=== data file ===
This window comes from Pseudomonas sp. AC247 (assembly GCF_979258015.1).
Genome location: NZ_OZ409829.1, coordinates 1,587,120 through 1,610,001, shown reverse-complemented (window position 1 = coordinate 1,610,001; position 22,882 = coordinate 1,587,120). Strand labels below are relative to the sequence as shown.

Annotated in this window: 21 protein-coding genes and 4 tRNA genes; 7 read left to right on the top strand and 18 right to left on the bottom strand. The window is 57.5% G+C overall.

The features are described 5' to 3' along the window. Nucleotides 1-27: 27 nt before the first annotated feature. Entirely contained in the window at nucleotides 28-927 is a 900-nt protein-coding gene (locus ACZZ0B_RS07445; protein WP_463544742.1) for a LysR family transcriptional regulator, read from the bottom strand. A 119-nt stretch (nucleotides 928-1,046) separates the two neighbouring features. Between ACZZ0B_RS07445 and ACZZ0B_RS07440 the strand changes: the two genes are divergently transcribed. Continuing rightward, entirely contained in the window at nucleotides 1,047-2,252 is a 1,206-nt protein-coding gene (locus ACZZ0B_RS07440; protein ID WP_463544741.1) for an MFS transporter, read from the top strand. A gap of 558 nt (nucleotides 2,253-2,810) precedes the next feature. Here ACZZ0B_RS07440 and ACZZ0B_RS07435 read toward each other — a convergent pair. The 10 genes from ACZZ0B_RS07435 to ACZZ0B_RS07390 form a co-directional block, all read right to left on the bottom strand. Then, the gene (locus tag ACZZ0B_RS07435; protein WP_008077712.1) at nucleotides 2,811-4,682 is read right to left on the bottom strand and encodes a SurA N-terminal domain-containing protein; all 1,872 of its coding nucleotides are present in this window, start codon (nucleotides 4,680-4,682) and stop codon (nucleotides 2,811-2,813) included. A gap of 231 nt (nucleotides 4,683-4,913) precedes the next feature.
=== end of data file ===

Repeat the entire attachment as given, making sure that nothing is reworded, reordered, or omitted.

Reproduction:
This window comes from Pseudomonas sp. AC247 (assembly GCF_979258015.1).
Genome location: NZ_OZ409829.1, coordinates 1,587,120 through 1,610,001, shown reverse-complemented (window position 1 = coordinate 1,610,001; position 22,882 = coordinate 1,587,120). Strand labels below are relative to the sequence as shown.

Annotated in this window: 21 protein-coding genes and 4 tRNA genes; 7 read left to right on the top strand and 18 right to left on the bottom strand. The window is 57.5% G+C overall.

The features are described 5' to 3' along the window. Nucleotides 1-27: 27 nt before the first annotated feature. Entirely contained in the window at nucleotides 28-927 is a 900-nt protein-coding gene (locus ACZZ0B_RS07445; protein WP_463544742.1) for a LysR family transcriptional regulator, read from the bottom strand. A 119-nt stretch (nucleotides 928-1,046) separates the two neighbouring features. Between ACZZ0B_RS07445 and ACZZ0B_RS07440 the strand changes: the two genes are divergently transcribed. Continuing rightward, entirely contained in the window at nucleotides 1,047-2,252 is a 1,206-nt protein-coding gene (locus ACZZ0B_RS07440; protein ID WP_463544741.1) for an MFS transporter, read from the top strand. A gap of 558 nt (nucleotides 2,253-2,810) precedes the next feature. Here ACZZ0B_RS07440 and ACZZ0B_RS07435 read toward each other — a convergent pair. The 10 genes from ACZZ0B_RS07435 to ACZZ0B_RS07390 form a co-directional block, all read right to left on the bottom strand. Then, the gene (locus tag ACZZ0B_RS07435; protein WP_008077712.1) at nucleotides 2,811-4,682 is read right to left on the bottom strand and encodes a SurA N-terminal domain-containing protein; all 1,872 of its coding nucleotides are present in this window, start codon (nucleotides 4,680-4,682) and stop codon (nucleotides 2,811-2,813) included. A gap of 231 nt (nucleotides 4,683-4,913) precedes the next feature.